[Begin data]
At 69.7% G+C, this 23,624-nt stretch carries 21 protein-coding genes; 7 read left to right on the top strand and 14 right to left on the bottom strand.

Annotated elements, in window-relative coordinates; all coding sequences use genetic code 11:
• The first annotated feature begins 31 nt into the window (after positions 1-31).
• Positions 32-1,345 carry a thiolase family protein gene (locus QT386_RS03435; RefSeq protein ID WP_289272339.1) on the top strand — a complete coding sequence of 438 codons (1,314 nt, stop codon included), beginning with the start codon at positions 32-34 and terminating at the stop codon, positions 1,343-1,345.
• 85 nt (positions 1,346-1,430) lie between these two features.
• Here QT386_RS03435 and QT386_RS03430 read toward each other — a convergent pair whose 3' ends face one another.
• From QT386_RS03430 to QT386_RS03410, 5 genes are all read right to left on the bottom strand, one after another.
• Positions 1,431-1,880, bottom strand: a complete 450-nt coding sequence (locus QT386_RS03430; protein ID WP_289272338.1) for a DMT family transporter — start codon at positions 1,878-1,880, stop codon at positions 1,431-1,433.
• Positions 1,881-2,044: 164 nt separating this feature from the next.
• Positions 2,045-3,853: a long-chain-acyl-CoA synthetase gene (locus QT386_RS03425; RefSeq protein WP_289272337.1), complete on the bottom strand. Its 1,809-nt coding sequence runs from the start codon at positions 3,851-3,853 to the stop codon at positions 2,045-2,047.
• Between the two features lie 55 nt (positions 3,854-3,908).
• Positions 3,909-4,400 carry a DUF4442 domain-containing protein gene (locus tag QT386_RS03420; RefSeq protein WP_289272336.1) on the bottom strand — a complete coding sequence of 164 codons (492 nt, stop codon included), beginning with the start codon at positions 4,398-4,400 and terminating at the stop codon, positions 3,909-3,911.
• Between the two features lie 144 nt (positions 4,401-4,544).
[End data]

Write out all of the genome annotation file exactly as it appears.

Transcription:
At 69.7% G+C, this 23,624-nt stretch carries 21 protein-coding genes; 7 read left to right on the top strand and 14 right to left on the bottom strand.

Annotated elements, in window-relative coordinates; all coding sequences use genetic code 11:
• The first annotated feature begins 31 nt into the window (after positions 1-31).
• Positions 32-1,345 carry a thiolase family protein gene (locus QT386_RS03435; RefSeq protein ID WP_289272339.1) on the top strand — a complete coding sequence of 438 codons (1,314 nt, stop codon included), beginning with the start codon at positions 32-34 and terminating at the stop codon, positions 1,343-1,345.
• 85 nt (positions 1,346-1,430) lie between these two features.
• Here QT386_RS03435 and QT386_RS03430 read toward each other — a convergent pair whose 3' ends face one another.
• From QT386_RS03430 to QT386_RS03410, 5 genes are all read right to left on the bottom strand, one after another.
• Positions 1,431-1,880, bottom strand: a complete 450-nt coding sequence (locus QT386_RS03430; protein ID WP_289272338.1) for a DMT family transporter — start codon at positions 1,878-1,880, stop codon at positions 1,431-1,433.
• Positions 1,881-2,044: 164 nt separating this feature from the next.
• Positions 2,045-3,853: a long-chain-acyl-CoA synthetase gene (locus QT386_RS03425; RefSeq protein WP_289272337.1), complete on the bottom strand. Its 1,809-nt coding sequence runs from the start codon at positions 3,851-3,853 to the stop codon at positions 2,045-2,047.
• Between the two features lie 55 nt (positions 3,854-3,908).
• Positions 3,909-4,400 carry a DUF4442 domain-containing protein gene (locus tag QT386_RS03420; RefSeq protein WP_289272336.1) on the bottom strand — a complete coding sequence of 164 codons (492 nt, stop codon included), beginning with the start codon at positions 4,398-4,400 and terminating at the stop codon, positions 3,909-3,911.
• Between the two features lie 144 nt (positions 4,401-4,544).